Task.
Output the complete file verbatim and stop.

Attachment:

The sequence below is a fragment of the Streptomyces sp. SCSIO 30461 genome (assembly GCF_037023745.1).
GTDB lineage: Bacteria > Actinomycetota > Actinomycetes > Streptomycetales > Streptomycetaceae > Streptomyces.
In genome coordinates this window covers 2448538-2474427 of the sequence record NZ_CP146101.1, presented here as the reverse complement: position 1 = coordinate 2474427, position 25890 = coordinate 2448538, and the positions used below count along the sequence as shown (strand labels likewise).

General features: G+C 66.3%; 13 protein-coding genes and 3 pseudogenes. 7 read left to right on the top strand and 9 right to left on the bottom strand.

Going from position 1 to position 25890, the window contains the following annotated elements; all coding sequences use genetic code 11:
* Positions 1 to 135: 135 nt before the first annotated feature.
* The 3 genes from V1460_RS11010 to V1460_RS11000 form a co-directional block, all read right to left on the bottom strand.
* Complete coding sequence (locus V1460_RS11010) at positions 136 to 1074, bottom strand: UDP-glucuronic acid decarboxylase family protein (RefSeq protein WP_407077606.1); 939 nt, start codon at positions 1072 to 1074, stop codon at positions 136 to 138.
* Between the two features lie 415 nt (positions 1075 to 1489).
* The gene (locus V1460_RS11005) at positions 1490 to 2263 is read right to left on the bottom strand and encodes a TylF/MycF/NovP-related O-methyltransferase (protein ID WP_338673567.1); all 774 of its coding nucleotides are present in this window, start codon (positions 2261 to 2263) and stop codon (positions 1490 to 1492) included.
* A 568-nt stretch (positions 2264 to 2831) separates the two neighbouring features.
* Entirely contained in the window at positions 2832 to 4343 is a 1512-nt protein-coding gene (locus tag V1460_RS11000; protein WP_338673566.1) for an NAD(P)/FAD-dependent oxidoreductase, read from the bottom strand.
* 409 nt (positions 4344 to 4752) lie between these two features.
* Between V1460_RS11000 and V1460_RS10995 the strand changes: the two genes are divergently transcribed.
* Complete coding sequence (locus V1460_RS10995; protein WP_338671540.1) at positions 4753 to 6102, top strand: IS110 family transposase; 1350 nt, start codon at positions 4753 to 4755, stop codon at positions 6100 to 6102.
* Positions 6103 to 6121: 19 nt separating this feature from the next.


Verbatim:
The sequence below is a fragment of the Streptomyces sp. SCSIO 30461 genome (assembly GCF_037023745.1).
GTDB lineage: Bacteria > Actinomycetota > Actinomycetes > Streptomycetales > Streptomycetaceae > Streptomyces.
In genome coordinates this window covers 2448538-2474427 of the sequence record NZ_CP146101.1, presented here as the reverse complement: position 1 = coordinate 2474427, position 25890 = coordinate 2448538, and the positions used below count along the sequence as shown (strand labels likewise).

General features: G+C 66.3%; 13 protein-coding genes and 3 pseudogenes. 7 read left to right on the top strand and 9 right to left on the bottom strand.

Going from position 1 to position 25890, the window contains the following annotated elements; all coding sequences use genetic code 11:
* Positions 1 to 135: 135 nt before the first annotated feature.
* The 3 genes from V1460_RS11010 to V1460_RS11000 form a co-directional block, all read right to left on the bottom strand.
* Complete coding sequence (locus V1460_RS11010) at positions 136 to 1074, bottom strand: UDP-glucuronic acid decarboxylase family protein (RefSeq protein WP_407077606.1); 939 nt, start codon at positions 1072 to 1074, stop codon at positions 136 to 138.
* Between the two features lie 415 nt (positions 1075 to 1489).
* The gene (locus V1460_RS11005) at positions 1490 to 2263 is read right to left on the bottom strand and encodes a TylF/MycF/NovP-related O-methyltransferase (protein ID WP_338673567.1); all 774 of its coding nucleotides are present in this window, start codon (positions 2261 to 2263) and stop codon (positions 1490 to 1492) included.
* A 568-nt stretch (positions 2264 to 2831) separates the two neighbouring features.
* Entirely contained in the window at positions 2832 to 4343 is a 1512-nt protein-coding gene (locus tag V1460_RS11000; protein WP_338673566.1) for an NAD(P)/FAD-dependent oxidoreductase, read from the bottom strand.
* 409 nt (positions 4344 to 4752) lie between these two features.
* Between V1460_RS11000 and V1460_RS10995 the strand changes: the two genes are divergently transcribed.
* Complete coding sequence (locus V1460_RS10995; protein WP_338671540.1) at positions 4753 to 6102, top strand: IS110 family transposase; 1350 nt, start codon at positions 4753 to 4755, stop codon at positions 6100 to 6102.
* Positions 6103 to 6121: 19 nt separating this feature from the next.